Dave Haslam, "The Fall"
Debris (#16), 1988, pp. 22-23
[Thanks to Philip Johnson for posting this article]
Mark E. Smith took me to a Joseph Holts pub on a hill, and we talked there till we got interrupted by some Masons-like meeting. At his house he chided me for revealing his age in DEBRIS 14, but I blundered on, searching for his views on black pudding, hit records, perversity, The Fall on 'The Roxy', girls in bands and hip-hop. He looked much the same as he did on our tele, only bigger and in colour.
'Hit The North' started out as a tune written by Brix Smith and Simon Rogers ("the most South London guy you could ever meet," says Mark). It just sounded strong as an instrumental, a kind of 'Peter Gunn', but Mark took to writing couplets and shouting the 'Hit The North' slogan.
I tried to compare the use of a slogan with Morrissey's "Shoplifters of the world unite!" Smith thought differently: "No, I thought that was very Sex Pistols; it was deliberately and heavy-handedly controversial, whereas 'Hit The North' has a dual meaning; punish it, or go there. When we did the video in Blackpool we were in a Yates' Wine Lodge and all these rugby teams were going 'Hit the North? What's that mean then?' And this girl behind the bar was great; she said 'In America they say "Let's hit L.A.," and they just mean "Let's go there.".' Eventually all the old dears joined in and everyone was having a big rap about what it meant.
"My basic attitude is that I'd rather live here than in the South and it always has been. I don't really care where anybody lives, though, and I think this North/South divide is nonsense. I don't envy anyone who lives in Reading, Swindon, or Northampton; they're horrible new towns and the people are spiritually dead down there."
But grab this for an extreme Cologne/Prestwich preconception: "I was out shopping for a present for a relation. Cologne is incredible; everybody seems stinking rich and the streets are packed with BMWs and everywhere you get strapping bronzed kids. And there are all these antique shops the size of Woolworths with complete lounges in them. I ended up in this Czarist shop full of original Russian icons. I went looking for the cheapest thing in the shop basically, and they had all these paintings of Russian Orthodox Saints and all this Czarist stuff. Anyway, I bought this little thing, and the woman behind the counter asked me where I was from. When I told her, she said "I'm so sorry... I'm so sorry, it's so sad for the Manchester people; it was all so vibrant and now they're all out of work and they've got no food." She was genuinely concerned. She seemed to think I was from some mud hut in the most tragic place on earth."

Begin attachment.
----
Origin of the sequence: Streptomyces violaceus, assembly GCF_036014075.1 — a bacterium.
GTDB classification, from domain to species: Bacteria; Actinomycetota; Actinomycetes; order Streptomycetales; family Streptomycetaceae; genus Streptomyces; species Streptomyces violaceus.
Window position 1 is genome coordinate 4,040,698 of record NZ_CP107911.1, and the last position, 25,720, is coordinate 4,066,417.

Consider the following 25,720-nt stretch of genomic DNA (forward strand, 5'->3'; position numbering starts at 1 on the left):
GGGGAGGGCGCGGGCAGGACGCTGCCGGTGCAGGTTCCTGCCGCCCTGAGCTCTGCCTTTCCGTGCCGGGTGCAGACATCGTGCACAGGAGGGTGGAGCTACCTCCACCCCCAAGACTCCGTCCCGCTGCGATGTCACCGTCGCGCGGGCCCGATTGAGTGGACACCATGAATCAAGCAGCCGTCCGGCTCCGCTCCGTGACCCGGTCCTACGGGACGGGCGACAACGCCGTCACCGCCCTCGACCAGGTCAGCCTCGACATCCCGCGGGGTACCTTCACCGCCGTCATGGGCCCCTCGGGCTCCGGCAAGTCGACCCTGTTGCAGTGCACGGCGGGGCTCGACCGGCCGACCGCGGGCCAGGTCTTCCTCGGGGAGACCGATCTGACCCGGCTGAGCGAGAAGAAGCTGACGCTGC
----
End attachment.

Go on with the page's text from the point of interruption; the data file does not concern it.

The intrepid Smiths often find themselves on business in London town: "We go there a lot, but I can still get more real work done here at home. In London you've done a good day's work if you've done two things. There's so much traffic and so much travelling you can't get anything done. If I go and see the record company for an hour, it takes me all day to get across London and back.
When I go to London I get dirty and smelly and harassed and depressed. "Yeah, when I go I end up pissed out of my head all the time. I can't stand it."
But The Fall have always done well in London: "The London audience for The Fall has always been totally behind us. Manchester has often been our worst audience; we've had more in Glasgow. It's only recently that we've picked up again here."
God, if I've got to convince you of The Fall's greatness, you shouldn't be reading DEBRIS. They've made a mistake or two, but show me a desert island where I could play these discs and I'll swim there: 'Bingo Master's Break-Out', 'Lay Of The Land', 'Put Away', 'Fiery Jack', 'L.A.', 'How I Wrote Elastic Man', 'No Bulbs', 'Hip Priest', 'Spoilt Victorian Child', 'Australians In Europe', 'Fit And Working Again', 'Wings', 'The Man Whose Head Expanded', 'Mess Of My', 'U.S. 80s-90s', 'Haf Found Bormann', 'Lie-Dream Of A Casino Soul', 'Smile', 'Living Too Late'... I remember Peel saying that his highlight of 1980 was the bit in 'Container Drivers' where two-thirds of the way through there's a massive extra-banging drum roll. In turn, I'll take the set I saw them play at Fagins with two drummers in 1981 as my favourite Fall moment.
There are more great tunes to come; 'My Friends You Can Count On The Fingers Of One Hand' and 'Bremen' for two. The next LP is due out in February and there's another hit single on it: "Yeah, the follow-up to 'Hit The North' is on it. It's another cover version and it's a secret so I won't tell you what it is. There's nothing on the LP like 'Hit The North'. There's one greasy rock 'n' roll song with acoustic guitars, snapping fingers, and the lads imitating Dion and the Belmonts. The whole LP is very gutsy, there aren't really any choruses on it, and there are a couple of seven-minute tunes."